Marketers are capitalizing on this trend by investing heavily in social media ads. Spending on social media advertising was forecasted to exceed $56 billion in 2022, up from $40 billion in 2020.
Strategies to Reach Today’s Retail Shoppers
The significant overlap between in-person and online shoppers tells us that an omnichannel campaign is the most cost-effective way to connect with the greatest percentage of your target audience. When studying data from both of these customer segments, you’re looking for insights that illustrate the differences between online and in-store shopping behaviors in addition to asking the following:
-What percentage of our buyers are shifting toward ecommerce?
-Of our online sales, how many came through social commerce? (if applicable)
-What demographics differentiate online customers from in-store?
-Are there any new or exciting trends we should be aware of?
Not every ecommerce retailer has a brick-and-mortar shop to draw data from. If this applies to your business, study competitors and industry trends to find the insights that can help you strengthen your online presence and digital strategy. The following tactics can help you, too.
Reach more mobile device-using customers with push notifications. Like short, snackable videos grab a person’s attention, push notifications pull customers back into the conversation and, ultimately, your retail space. Create personalized notifications that add value to the customer experience, such as sending alerts when their favorite product is restocked or an exclusive sale is coming up. Include a clear CTA with each alert to increase your chance of engagement and conversion.
Make social commerce work for you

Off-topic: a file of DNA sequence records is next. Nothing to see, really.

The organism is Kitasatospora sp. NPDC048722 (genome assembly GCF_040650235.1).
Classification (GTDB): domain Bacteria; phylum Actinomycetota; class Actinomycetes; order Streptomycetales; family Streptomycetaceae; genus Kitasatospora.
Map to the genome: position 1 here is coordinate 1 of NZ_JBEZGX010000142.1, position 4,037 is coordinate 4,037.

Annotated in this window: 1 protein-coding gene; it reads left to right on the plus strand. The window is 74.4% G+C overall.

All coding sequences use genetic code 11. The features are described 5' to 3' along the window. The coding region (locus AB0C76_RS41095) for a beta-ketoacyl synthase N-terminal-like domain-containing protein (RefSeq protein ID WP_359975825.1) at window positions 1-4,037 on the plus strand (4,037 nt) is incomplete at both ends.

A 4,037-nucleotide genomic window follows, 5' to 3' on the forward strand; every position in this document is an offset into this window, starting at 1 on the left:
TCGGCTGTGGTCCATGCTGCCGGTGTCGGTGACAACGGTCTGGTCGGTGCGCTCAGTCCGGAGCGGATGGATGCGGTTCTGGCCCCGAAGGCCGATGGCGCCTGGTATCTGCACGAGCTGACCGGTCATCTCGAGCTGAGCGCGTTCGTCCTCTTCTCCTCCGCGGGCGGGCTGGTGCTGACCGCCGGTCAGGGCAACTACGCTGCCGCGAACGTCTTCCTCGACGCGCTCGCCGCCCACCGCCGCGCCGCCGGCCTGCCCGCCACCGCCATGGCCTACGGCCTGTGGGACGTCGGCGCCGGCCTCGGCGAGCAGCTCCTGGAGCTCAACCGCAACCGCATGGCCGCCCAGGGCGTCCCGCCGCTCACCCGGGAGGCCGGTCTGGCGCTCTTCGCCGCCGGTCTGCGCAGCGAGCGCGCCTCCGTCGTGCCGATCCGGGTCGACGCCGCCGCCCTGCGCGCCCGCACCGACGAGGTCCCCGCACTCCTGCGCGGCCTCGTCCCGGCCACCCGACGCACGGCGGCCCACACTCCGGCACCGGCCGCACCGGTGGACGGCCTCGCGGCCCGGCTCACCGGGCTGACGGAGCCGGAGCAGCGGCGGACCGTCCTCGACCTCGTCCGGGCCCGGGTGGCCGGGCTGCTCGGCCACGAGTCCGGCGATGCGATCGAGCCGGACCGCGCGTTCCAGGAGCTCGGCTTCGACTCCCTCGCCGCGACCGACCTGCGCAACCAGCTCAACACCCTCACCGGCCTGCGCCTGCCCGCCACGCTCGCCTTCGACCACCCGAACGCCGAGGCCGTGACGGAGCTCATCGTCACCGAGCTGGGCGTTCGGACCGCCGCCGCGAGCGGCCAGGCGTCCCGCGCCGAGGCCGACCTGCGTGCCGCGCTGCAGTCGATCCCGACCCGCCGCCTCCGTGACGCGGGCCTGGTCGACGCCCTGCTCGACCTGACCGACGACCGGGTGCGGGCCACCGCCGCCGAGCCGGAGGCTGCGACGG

Create as many avenues to purchase as possible by tying your social media channels to the ecommerce experience. Instagram and TikTok offer discovery features (some are even geared specifically toward in-app shopping) that lead new customers directly to your profiles.
Keep their attention — and cater to current customers — by building out social storefronts with detailed descriptions and high-quality images, then use that same attention to detail to create shoppable posts and paid ads. Shoppers should be able to either 1) purchase immediately, 2) save the item for later, or 3) learn more when they spot an item they like. Instagram and Facebook allow users to conveniently save items for later. The in-app messaging features let users contact you directly with questions for a more engaging and valuable experience.
To retain current customers while attracting new ones, marketers must develop relevant and engaging campaigns that can keep up with evolving retail practices. The ability to nimbly adapt marketing strategies will separate businesses into those that merely survive industry changes — and those that thrive amidst these shifts.